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By Film Threat Staff | May 29, 2007

On the heels of announcing that veteran producer Jerry Weintraub will be given the Vanguard Producer Award after screening “Ocean’s Thirteen” during the opening night festivities, the CineVegas Film Festival will honor four other entertainment icons spanning two hemispheres, it was announced today by Trevor Groth, Artistic Director. On Friday, June 15, the Marquee Award will be given to Sir Anthony Hopkins (whose film “Slipstream” will screen at the festival), the Vanguard Actor Award to Sir Ben Kingsley, the Vanguard Director Award to Mike Newell, and the Half-Life Award to Charlize Theron at the Honorees Reception.

“We are incredibly blessed to gather such talent in one spot for the purpose of recognizing their collective work,” stated Groth. “The excitement of Sir Anthony Hopkins, Sir Ben Kingsley, Mike Newell and Charlize Theron coming together at this year’s CineVegas will truly be a weekend, and a year, to remember.”

The Festival’s closing night film is “You Kill Me,” the forthcoming thriller from director John Dahl (“Joy Ride,” “The Last Seduction,” “Rounders”), starring Kingsley, Téa Leoni, Luke Wilson and Bill Pullman. It follows an alcoholic hit man (Kingsley) who heads to California to take a break from his bad habits, taking a job at a mortuary, and becoming romantically involved with the stepdaughter (Leoni) of a corpse he’s embalming.

Sir Anthony Hopkins, once an understudy to Sir Laurence Olivier, first distinguished himself in such feature films as “A Lion in Winter,” “A Bridge Too Far,” “The Elephant Man” and “84 Charing Cross Road,” revealing his full emotional power in his Oscar-winning role as Hannibal Lecter in “The Silence of the Lambs.” Through the ‘90s he received two Best Actor Oscar nominations for “The Remains of the Day” and “Nixon,” and a Best Supporting Actor Oscar nomination for his role in “Amistad,” as well as starred in such films as “Desperate Hours,” “Howard’s End,” “Legends of the Fall,” “Surviving Picasso,” “The Mask of Zorro” and “Instinct.” During this decade he reprised his role as Hannibal Lecter in “Hannibal” and “The Red Dragon” while creating memorable characters in “Alexander,” “Proof,” “Bobby,” “All the King’s Men” and “Fracture.” He recently completed filming “Beowulf,” in which he stars as King Hrothgar. Hopkins also recently wrote and directed the independent feature “Slipstream” which premiered at the 2007 Sundance Film Festival.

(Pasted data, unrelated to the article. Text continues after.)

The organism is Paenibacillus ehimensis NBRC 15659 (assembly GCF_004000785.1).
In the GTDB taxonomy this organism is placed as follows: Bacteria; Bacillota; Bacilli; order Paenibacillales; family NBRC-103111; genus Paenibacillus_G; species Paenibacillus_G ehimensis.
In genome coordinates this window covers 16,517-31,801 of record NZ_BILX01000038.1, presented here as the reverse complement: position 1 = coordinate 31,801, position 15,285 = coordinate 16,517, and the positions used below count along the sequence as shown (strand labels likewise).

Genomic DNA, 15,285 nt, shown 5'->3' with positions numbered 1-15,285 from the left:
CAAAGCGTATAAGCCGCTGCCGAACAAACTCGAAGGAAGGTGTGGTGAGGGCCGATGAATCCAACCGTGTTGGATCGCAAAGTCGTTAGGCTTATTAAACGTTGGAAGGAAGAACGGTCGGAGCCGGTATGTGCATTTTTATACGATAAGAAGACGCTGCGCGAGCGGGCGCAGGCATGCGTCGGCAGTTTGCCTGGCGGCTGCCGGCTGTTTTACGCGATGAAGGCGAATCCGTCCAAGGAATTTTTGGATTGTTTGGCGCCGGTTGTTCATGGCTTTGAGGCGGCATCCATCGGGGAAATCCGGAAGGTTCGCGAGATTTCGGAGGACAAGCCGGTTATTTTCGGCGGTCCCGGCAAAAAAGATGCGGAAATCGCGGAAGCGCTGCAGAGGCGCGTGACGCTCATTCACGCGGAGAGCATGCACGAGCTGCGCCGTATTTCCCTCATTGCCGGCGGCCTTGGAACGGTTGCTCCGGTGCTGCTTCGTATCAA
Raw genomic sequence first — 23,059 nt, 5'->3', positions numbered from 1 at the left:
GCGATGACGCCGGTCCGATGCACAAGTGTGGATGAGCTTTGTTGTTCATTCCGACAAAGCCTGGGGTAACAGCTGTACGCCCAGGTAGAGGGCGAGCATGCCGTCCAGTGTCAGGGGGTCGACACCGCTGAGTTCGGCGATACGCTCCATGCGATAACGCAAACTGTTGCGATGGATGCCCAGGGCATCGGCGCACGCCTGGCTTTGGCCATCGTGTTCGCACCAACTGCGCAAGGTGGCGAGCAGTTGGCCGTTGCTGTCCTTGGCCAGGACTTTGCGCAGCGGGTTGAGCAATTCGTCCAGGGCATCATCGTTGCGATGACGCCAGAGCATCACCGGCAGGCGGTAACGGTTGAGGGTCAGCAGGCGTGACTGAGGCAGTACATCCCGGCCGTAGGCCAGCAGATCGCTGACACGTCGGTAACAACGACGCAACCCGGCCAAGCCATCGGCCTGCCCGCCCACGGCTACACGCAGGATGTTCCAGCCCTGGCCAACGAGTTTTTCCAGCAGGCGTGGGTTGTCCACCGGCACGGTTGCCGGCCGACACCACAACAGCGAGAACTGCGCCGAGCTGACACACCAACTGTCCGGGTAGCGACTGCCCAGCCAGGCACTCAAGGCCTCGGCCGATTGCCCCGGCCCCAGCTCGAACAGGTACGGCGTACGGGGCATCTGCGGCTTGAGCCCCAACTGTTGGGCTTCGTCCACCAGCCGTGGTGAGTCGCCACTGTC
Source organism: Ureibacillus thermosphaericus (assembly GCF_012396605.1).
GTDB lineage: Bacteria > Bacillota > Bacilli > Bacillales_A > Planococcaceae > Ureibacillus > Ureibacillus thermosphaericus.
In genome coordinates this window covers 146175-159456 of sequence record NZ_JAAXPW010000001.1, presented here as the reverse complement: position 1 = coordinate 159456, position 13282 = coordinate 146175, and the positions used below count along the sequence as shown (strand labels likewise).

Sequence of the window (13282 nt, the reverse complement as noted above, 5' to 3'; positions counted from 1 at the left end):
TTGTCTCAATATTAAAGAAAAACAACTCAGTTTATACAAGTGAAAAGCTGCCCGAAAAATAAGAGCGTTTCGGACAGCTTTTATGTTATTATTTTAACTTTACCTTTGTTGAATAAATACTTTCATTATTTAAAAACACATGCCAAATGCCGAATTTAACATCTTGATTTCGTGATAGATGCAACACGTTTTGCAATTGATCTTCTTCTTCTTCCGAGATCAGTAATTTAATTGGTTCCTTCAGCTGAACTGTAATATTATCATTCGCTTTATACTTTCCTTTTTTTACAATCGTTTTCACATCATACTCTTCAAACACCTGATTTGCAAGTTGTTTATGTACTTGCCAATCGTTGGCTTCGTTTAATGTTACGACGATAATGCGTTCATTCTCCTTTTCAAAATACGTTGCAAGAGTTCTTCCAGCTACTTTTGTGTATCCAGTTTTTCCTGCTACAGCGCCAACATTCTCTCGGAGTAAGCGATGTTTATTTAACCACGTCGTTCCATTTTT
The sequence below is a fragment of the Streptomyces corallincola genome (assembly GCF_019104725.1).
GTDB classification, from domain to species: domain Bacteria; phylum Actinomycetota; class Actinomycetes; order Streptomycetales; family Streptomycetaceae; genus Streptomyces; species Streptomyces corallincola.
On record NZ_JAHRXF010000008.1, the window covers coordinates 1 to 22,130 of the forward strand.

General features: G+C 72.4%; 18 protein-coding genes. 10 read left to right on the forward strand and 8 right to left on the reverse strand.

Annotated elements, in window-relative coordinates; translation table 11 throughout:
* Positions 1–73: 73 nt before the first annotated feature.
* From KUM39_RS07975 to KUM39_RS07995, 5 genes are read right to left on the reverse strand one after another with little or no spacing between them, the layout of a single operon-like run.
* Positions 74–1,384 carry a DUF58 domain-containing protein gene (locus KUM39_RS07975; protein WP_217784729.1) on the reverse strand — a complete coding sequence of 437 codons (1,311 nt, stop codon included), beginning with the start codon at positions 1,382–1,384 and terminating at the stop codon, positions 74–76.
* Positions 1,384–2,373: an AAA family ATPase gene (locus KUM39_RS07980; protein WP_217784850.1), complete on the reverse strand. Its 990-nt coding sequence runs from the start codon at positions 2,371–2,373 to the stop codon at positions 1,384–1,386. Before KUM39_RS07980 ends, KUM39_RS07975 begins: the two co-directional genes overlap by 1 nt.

Sir Ben Kingsley has seen his feature film career skyrocket since earning the Best Actor Academy Award for Richard Attenborough’s “Gandhi” in 1982. He earned three additional Oscar nominations during the following two decades for “Bugsy,” “Sexy Beast” and “House of Sand and Fog,” along with a BAFTA nomination for “Schindler’s List.” Among his other roles are those in “Turtle Diary,” “Maurice,” “Pascali’s Island,” “Without a Clue,” “Sneakers,” “Dave” (as Vice President to Kevin Kline’s hapless President Mitchell), “Searching for Bobby Fischer,” “Species,” “Rules of Engagement” and “Tuck Everlasting.” More recently, Kingsley has lent his enormous talents to “Thunderbirds,” “Suspect Zero,” “A Sound of Thunder,” “Oliver Twist” (as Fagin) and “Lucky Number Slevin,” among other projects.

Director Mike Newell’s breakthrough came with the 1992 Oscar-nominated drama “Enchanted April,” starring Miranda Richardson, followed by the $244 million worldwide success of “Four Weddings and a Funeral,” which earned two Oscar nominations for Best Picture and Best Original Screenplay. Subsequent directing work for Newell has included “Donnie Brasco,” “Pushing Tin,” “Mona Lisa Smile” and “Harry Potter and the Goblet of Fire,” also serving as executive producer on “Traffic,” “High Fidelity” and other projects. Newell is currently in post-production on “Love in the Time of Cholera.” Newell began directing British television during the mid-1960s, more recently episodes of ABC’s “The Young Indiana Jones Chronicles.” He began regularly working in feature film in 1980 with “The Awakening,” followed by such titles as “Dance with a Stranger,” “The Good Father,” “Amazing Grace and Chuck” and “Into the West.”

Theron, hailing from South Africa, is distinguished by a diverse body of work as well as an Academy Award and Golden Globe for her 2003 drama “Monster,” a Best Actress Oscar nomination two years later for her role as a female miner in “North Country,” in addition to an Emmy nomination for HBO’s “The Life and Death of Peter Sellers.” Launching her film career in the mid-1990s with such projects as “2 Days in the Valley,” “That Thing You Do!” and “The Devil’s Advocate,” she segued to roles in Woody Allen’s “Celebrity,” “The Yards” and “The Cider House Rules.” During this decade, Theron has continued to demonstrate her range in film work such as “Reindeer Games,” “Men of Honor,” “The Legend of Bagger Vance,” “Sweet November” and “The Italian Job.” She will next be seen in Paul Haggis’ “The Valley of Elah” starring opposite Tommy Lee Jones and is currently filming “Tonight He Comes” with Will Smith.

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